Thursday, June 9, 2011

Four Seasons

Lusaka is not unlike many cities we know and love.  We have four seasons here, even if they are a bit different than you’d usually consider:
  • the cold season (6 weeks around july and august) The cold season in Lusaka is kind of like "summer" in Seattle.  But in Seattle you have things like fleece, down, and wool....carpeting, insulated wood floors, doors and windows that actually CLOSE, central heat, etc.  In Lusaka when the temperature drops to 40F at night, it means that despite the warmish daytime temperatures your house will maybe warm up to 50.  Your stone floors and stone walls will make your house feel like you live in the crisper drawer in the bottom of the fridge. You can't keep a breeze from blowing through and you certainly can't actually ever 'heat' a room. Being inside means being constantly cold. You can be certain to find me bundled up most nights in my famous orange 'puffy coat' and wrapped in my down blanket, wool socks on and a hat if I can find one that survived storage without getting too musty/moldy.  The cold season is dry and windy.  The air quality (very low in Lusaka to begin with), is horrible between the pollution, the fires and the dust. 
  • the hot season ( 6 weeks some time between september and November)  It's mind-bogglingly hot and humid.  In Lusaka it's not unbearable but out side of Lusaka temps regularly exceed 100F.  Where we are there are a few truly miserable days but then comes......
  • the rainy season (6 weeks between December and January)  Seattle and Lusaka actually 'match up' pretty well for annual rainfall.  The difference is that  Seattlites experience this precipitation as a constant drizzle.  In Lusaka it comes down in violent bursts -- the 'season' lasts about 6 weeks but there are probably only about a dozen days of rain in that time period -- and it's coming down in solid sheets accompanied by spectacular thunder and lightning storms.  Rainy season here is Mother Nature at HIGH INTENSITY.  The rains bring some relief to the heat and when they first arrive everyone welcome this change.  But then your roof springs a leak, your car stalls out in a flooded road, any excursion out of town is put off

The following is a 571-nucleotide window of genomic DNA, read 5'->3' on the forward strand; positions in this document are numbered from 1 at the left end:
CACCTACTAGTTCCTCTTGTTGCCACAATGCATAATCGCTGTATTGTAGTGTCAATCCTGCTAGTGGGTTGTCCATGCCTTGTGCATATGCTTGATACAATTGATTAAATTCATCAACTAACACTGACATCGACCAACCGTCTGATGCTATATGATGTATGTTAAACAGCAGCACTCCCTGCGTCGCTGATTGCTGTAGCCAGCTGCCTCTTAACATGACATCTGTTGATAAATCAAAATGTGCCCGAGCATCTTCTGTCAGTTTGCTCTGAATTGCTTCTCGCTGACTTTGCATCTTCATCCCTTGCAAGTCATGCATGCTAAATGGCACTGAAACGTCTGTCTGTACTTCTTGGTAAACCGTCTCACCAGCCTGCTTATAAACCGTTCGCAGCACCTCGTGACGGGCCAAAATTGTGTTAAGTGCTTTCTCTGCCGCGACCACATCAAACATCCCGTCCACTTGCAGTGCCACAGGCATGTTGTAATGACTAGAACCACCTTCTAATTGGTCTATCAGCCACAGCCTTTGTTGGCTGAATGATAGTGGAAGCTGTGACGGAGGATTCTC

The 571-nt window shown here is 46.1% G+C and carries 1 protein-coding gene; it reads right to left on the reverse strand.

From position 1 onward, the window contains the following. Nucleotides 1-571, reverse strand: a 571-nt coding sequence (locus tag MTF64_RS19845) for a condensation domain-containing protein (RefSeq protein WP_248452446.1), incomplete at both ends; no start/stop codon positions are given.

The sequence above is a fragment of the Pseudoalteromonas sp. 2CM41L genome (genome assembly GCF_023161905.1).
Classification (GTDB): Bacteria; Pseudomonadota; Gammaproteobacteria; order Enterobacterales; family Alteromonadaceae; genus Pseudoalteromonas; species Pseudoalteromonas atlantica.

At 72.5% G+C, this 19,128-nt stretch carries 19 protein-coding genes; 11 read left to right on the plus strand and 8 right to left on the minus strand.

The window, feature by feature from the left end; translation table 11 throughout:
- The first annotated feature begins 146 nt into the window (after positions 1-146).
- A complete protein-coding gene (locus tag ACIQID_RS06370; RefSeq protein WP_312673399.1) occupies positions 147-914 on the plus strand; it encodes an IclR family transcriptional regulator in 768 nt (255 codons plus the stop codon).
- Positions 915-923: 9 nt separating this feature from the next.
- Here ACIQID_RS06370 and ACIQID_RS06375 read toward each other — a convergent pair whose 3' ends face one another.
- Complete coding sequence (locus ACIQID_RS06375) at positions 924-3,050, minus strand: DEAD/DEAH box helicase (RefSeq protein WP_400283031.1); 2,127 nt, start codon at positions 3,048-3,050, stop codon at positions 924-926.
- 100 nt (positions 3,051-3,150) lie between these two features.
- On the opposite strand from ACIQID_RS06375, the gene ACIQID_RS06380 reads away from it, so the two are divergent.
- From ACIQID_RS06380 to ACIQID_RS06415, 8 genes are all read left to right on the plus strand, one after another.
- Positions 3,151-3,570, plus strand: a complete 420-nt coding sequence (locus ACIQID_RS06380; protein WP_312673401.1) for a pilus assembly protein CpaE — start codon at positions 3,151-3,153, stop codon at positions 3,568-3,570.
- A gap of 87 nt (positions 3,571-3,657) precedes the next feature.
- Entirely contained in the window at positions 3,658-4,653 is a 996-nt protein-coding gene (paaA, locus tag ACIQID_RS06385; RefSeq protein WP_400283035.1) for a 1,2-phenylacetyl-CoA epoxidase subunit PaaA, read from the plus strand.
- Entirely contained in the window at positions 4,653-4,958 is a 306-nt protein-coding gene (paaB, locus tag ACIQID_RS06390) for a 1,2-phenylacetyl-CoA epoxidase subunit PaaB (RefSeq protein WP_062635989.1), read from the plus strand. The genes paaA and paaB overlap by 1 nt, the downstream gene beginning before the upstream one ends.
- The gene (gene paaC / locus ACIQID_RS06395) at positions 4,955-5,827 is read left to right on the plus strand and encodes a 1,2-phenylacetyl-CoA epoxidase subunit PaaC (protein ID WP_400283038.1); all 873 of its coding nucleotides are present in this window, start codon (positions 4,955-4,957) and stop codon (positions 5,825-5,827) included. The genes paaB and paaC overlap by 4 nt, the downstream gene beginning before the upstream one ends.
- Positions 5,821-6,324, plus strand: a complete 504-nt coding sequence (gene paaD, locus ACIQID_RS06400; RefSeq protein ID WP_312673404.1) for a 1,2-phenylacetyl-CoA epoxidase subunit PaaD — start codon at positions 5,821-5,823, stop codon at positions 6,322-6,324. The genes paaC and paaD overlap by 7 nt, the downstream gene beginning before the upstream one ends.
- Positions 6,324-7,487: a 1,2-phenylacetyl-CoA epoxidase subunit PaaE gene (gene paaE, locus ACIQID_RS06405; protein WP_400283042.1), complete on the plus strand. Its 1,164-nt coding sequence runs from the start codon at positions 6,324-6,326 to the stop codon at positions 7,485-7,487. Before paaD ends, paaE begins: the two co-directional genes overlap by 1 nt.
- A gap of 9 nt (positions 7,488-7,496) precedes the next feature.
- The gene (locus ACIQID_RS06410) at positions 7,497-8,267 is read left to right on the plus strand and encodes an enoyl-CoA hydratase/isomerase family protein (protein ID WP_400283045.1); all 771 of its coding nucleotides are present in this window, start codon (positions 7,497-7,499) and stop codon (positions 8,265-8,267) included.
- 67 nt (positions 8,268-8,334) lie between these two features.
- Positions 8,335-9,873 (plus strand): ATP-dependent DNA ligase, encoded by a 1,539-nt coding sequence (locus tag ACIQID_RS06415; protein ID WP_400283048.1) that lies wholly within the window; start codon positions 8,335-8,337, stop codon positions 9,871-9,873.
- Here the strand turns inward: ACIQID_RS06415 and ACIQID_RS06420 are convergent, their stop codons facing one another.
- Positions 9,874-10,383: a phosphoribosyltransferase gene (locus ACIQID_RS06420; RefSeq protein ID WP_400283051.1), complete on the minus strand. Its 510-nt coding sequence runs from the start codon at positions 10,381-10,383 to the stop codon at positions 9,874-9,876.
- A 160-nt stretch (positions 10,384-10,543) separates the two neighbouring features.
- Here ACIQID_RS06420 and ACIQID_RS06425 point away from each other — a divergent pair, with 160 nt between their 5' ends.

•  all remaining months are strangely seasonless and perfect:  sunny and 70 degrees F.  
For the most part, the weather is amazing, Zambia's strongest selling point, to be honest. Right when you get completely fed up with the heat, the cold, the changes.  The change of seasons is never gradual.  One day it's the hot season and the next you are full-on into the raining season.  And when the rainy season stops....there is not a drop of the wet stuff from the sky until the next year (imagine...not a drop of rain from March to November -- it's surreal).

But that's only three 'seasons.'

The fourth season? It's a doozy.
It's... the LEAVING SEASON. 
The leaving season is the worst.  The weather is starting to get cold, everyone is starting to get cranky about “things” in Zambia, most expat families are fleeing to the northern hemisphere for warm sunny, home leave, the school term is incredibly busy and compressed (term 1 is 15 weeks, term 2 is 12 weeks but term 3 is 7 weeks of pure insanity) and there's never enough time to squeeze everything in.  

On top of the rush of the last school term, this time of year is when families, friends wrap up their 2-3 year postings and head onto the next stop in their life.  It's quite exciting but of course sad to see friends leave.  One family we knew briefly came to Zambia from Cambodia, stayed here for their 3 year post and were headed to Croatia.  Can you even imagine?  That is how it goes when you work for the US State Department overseas. 

The Leaving Season is filled with endless goodbyes, parties, packouts, boot sales and travel planning.   (those passports and visas, curiously,  tend to expire from time to time, creating more than a few dramatic departure stories and many many headaches.) There is such an exodus of families going on 'home leave' this time of year that any chance of getting actual work done is abandoned.
Well, this year is a rough one.  Not only b/c we are not leaving* but b/c our good friends ARE.  After 5 years in Zambia (and many more years on the continent) the Gesuales are through with attending leaving parties and hosting home-away-from-home holidays; they are fed up with having the responibility of bringing a wee bit of sanity into all our lives.....this time they are the ones leaving.  It's breaking our hearts.

See -- look, there one goes now, sneaking off on her elephant!

Lusaka has never met the likes of Steve, Melinda, Scout and Matea, who are all in their own ways special, kind, and generous -- beyond imagination.  They will be missed by many families.  We will be making every excuse to catch up with them where ever they happen to land.  (Yellowstone!?)  

Best go, we've got some packing of our own to do...

*no need to remind us that we thought we'd be away from Rat City for "2-3 years." In our defense, did anyone truly expect the economy would take such a spectacular nose-dive? That the housing market would take such a hit?  that there would not be a job to come home to?  Not us. Apologies to all....but this gives you some time to save your pennies and book those tickets.  There is a sale on South African Airlines right now if you book your trip before the 21st!  

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